Man Fights To Get Wife Out Of DHS Care

This is an archived article and the information in the article may be outdated. Please look at the time stamp on the story to see when it was last updated.

FORT SMITH (KFSM)--William Windham married his wife, Wanda after she had her first stroke, but she suffered three more strokes that left her paralyzed from the neck down and unable to speak.

“My wife is like a 2-year-old child, and I have done everything humanly possible for her,” Windham said.

In January, Windham was arrested on suspicion of aggravated assault against his wife after a DHS aid asked her if Windham had hurt her and she said yes.

“The next thing I know I didn't get no knock at my door,” Windham said. “I got a very loud pounding at my door, and this officer drug me out my door, placed me in handcuffs.”

The charges have since been dropped after Windham's attorney showed it was unlikely Wanda could understand or respond to the aid's question.

“He looked at the report, and he says, ‘This is a bunch of crock. Your poor wife can't even speak, so how can the DHS worker go on your wife's word,’” Windham said.

Wanda still remains in DHS care at Sparks Hospital in Fort Smith. They have only allowed Windham three supervised visitations with her in the last three months, and Windham said DHS will not let Wanda come back home because of the charges filed against him. Windham has hired another attorney to try to bring his wife home. If he succeeds, he said he will take care of her himself.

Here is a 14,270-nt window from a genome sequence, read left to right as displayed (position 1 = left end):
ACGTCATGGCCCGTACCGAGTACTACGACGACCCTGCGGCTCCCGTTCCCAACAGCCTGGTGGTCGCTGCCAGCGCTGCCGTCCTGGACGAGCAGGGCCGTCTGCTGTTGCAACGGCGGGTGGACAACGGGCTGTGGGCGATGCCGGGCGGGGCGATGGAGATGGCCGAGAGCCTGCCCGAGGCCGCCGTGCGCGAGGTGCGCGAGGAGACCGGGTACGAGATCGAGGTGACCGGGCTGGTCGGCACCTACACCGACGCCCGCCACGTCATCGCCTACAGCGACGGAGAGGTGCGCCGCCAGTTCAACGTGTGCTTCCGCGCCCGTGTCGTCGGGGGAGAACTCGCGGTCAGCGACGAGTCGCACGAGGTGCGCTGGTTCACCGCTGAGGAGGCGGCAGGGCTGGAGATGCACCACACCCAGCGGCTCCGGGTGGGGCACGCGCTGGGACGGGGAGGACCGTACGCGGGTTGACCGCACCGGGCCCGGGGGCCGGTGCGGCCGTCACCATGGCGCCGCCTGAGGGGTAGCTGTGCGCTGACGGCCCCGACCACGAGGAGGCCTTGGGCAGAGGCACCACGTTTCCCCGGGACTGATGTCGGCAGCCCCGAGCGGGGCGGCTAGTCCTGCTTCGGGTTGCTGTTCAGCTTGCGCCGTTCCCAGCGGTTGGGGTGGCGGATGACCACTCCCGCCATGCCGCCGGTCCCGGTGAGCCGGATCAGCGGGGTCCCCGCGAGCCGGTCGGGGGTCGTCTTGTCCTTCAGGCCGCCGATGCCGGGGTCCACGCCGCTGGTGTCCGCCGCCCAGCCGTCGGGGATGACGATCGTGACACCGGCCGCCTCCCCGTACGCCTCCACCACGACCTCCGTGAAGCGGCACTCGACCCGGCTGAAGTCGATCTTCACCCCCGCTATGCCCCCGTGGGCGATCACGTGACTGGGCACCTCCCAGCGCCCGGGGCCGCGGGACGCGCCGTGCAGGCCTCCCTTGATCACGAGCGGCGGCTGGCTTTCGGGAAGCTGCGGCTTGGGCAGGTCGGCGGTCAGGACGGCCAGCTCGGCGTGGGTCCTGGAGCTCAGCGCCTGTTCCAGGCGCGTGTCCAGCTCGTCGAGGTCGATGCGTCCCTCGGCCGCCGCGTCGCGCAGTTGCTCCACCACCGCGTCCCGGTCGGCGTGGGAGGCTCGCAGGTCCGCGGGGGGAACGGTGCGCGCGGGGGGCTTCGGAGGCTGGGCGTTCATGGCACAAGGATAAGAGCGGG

“I will never have anyone else in my home again,” Windham said. “I will take care of my wife. She is the love of my life, and I am everything to her, and it broke my heart a little while ago having to leave her there, and it broke her heart me leaving. You know, I don't understand this.”

DHS gave 5NEWS the following statement:

"We cannot speak about specific adult protective services cases, but could explain the process and policies. Adult Protective Services (APS), which we oversee, only gets involved when an adult is impaired or endangered AND is determined to be in imminent danger. APS can take a temporary hold, but we quickly go to court and a JUDGE determines whether the person would continue to be in danger and that APS should maintain custody. Any time an adult is in our care, that adult does have an attorney that advocates in court for the client’s best interest and desires. DHS does not just keep people. All of these parties come together, and someone like a husband could petition the court to get involved in the case as well."


1 Comment

Comments are closed.

Notice: you are using an outdated browser. Microsoft does not recommend using IE as your default browser. Some features on this website, like video and images, might not work properly. For the best experience, please upgrade your browser.